For me, this was a day of exciting brief encounters. Not only did I get to meet the Prime Minister - I was moved to discover that her mother had MS - but I also got to meet Billy Connolly, probably the greatest standup comedian the UK has ever produced and one of my comedy heroes. He is still very funny.

It was also a thrill to meet Pamela Stephenson, Billy's wife, Jane Asher, the President of PUK, the splendidly enthusiastic staff at PUK and Adil Ray (Citizen Khan) whose mother has Parkinson's.

Two moments, however, stand out for me and they both involve people with early onset Parkinson's.

One was the presentation of an award to James Morgan and Juliette Pochin, the amazing organisers of the Symfunny Concerts. James was diagnosed with Parkinson's in 2012 at the age of 42.

The other was the speech by Emma Lawton.

Emma was diagnosed 4 years ago when she was 29. Not only does she have Parkinson's but her neck muscles have collapsed on one side because of a problem that she told me is not due to the Parkinson's. "Of all the luck," she said brightly.

Before Steve Ford and Theresa May spoke, expressing their determination to fight yet harder for a cure and better treatment, we heard from Emma. My Goodness. What an astonishing person she is. She meets everything she faces with such spirit and such humour. She's going to have a go at stand up comedy and I think she'll be terrific.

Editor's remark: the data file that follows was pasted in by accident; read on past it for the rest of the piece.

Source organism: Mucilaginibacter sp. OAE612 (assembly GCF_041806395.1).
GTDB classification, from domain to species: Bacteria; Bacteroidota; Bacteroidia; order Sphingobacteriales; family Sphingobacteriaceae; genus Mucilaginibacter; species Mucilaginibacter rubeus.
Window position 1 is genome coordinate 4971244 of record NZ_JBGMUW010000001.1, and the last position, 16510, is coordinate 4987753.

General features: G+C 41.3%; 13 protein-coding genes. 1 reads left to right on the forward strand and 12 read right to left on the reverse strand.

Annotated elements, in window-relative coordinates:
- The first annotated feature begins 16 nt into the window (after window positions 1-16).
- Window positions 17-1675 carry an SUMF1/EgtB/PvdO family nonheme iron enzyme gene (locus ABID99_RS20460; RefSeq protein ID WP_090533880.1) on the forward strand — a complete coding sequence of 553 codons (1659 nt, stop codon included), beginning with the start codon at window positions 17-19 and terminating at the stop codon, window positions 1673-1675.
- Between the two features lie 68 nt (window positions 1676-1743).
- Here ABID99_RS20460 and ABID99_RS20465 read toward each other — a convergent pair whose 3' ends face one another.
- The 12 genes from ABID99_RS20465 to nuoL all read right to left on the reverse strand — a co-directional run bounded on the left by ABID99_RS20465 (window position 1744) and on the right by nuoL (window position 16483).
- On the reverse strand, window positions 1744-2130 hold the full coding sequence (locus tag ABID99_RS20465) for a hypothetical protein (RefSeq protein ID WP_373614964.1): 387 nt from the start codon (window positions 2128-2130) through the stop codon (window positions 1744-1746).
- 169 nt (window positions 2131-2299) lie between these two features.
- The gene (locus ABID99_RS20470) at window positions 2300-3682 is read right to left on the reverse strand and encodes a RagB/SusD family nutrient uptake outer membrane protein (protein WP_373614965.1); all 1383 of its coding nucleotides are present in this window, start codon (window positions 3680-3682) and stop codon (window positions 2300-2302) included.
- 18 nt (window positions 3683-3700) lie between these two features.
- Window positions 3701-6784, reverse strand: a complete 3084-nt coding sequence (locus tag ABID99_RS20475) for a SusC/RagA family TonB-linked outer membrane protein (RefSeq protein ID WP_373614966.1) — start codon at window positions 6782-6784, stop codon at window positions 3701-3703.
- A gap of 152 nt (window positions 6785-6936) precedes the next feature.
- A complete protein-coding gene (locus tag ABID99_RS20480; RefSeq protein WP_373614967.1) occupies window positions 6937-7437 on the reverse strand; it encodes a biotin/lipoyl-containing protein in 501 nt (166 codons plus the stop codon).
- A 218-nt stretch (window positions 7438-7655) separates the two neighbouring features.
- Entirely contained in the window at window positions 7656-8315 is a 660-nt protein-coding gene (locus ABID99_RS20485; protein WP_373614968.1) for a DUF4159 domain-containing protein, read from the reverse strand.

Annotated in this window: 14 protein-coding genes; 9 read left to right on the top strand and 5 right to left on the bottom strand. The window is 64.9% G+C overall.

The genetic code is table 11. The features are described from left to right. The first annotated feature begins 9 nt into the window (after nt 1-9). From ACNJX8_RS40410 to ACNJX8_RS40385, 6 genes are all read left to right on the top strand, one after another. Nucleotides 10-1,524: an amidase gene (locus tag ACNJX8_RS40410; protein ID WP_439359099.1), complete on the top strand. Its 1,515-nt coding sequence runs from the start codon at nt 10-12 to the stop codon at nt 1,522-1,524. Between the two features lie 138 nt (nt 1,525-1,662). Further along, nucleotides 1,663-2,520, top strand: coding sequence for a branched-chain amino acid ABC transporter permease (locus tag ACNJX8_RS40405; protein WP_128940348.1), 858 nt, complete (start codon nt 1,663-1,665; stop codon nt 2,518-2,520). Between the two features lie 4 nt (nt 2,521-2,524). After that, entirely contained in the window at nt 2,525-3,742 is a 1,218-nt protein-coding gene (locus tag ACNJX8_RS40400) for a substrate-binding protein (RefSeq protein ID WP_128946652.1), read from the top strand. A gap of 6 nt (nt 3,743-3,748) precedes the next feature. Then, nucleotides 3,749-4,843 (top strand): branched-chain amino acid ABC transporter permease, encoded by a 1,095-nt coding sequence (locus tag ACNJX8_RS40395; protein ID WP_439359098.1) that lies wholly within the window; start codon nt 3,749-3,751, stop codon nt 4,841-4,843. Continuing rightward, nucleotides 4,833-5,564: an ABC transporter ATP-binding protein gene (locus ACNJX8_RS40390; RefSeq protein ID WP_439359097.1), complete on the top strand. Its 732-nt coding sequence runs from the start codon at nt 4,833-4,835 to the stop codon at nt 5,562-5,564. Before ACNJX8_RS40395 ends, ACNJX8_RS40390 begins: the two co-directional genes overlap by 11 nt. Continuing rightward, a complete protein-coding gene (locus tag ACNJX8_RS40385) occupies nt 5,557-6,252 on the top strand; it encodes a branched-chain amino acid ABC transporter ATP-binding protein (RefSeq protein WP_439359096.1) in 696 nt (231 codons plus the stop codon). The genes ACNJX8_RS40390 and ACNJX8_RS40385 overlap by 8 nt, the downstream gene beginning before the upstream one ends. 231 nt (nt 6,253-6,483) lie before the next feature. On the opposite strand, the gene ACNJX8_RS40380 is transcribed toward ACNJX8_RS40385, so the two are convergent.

She was the reason I ended the day on a wonderful 'up'. Parkinson's is horrible and ruthless, but the people it attacks seem to be extraordinary, inspirational people: People like Emma and James and Billy, and also people in my local group like Sally and Jem and many others. The Parkinson's community is full of people who inspire researchers to dig deeper into their brilliant brains and inspire politicians and the public to dig deeper into their pockets. While they do so there is hope for us all.

Essay front cover P200+ poster
Marking 200 years

PROCEEDINGS NOW ONLINE! Parkinson's 200 Plus

On 18th September 2017 our Branch proudly presented a conference marking the bicentenary of publication of An Essay on the Shaking Palsy by James Parkinson.

Presentation screencasts

Most of the presentations are now available online as videos of the presentation slides along with the presenter's voice. Follow this link to see the full collection on our Vimeo channel, or browse the conference timetable with links to each individual video.

Panel sessions online

Panel 1: The promise of future therapies

Research leaders Richard Wade-Martins, Richard Wyse and Arthur Roach discuss what we can expect to see in the near future, in a session chaired by Kevin McFarthing. Available as an MP3 audio podcast at this link.

Panel 2: Living better with Parkinson's

Parkinson's nurse Jo Bromley chairs a panel with inspirational PwPs John Foster, Emma Lawton and Alex Reed. Transcript document (PDF) available at this link.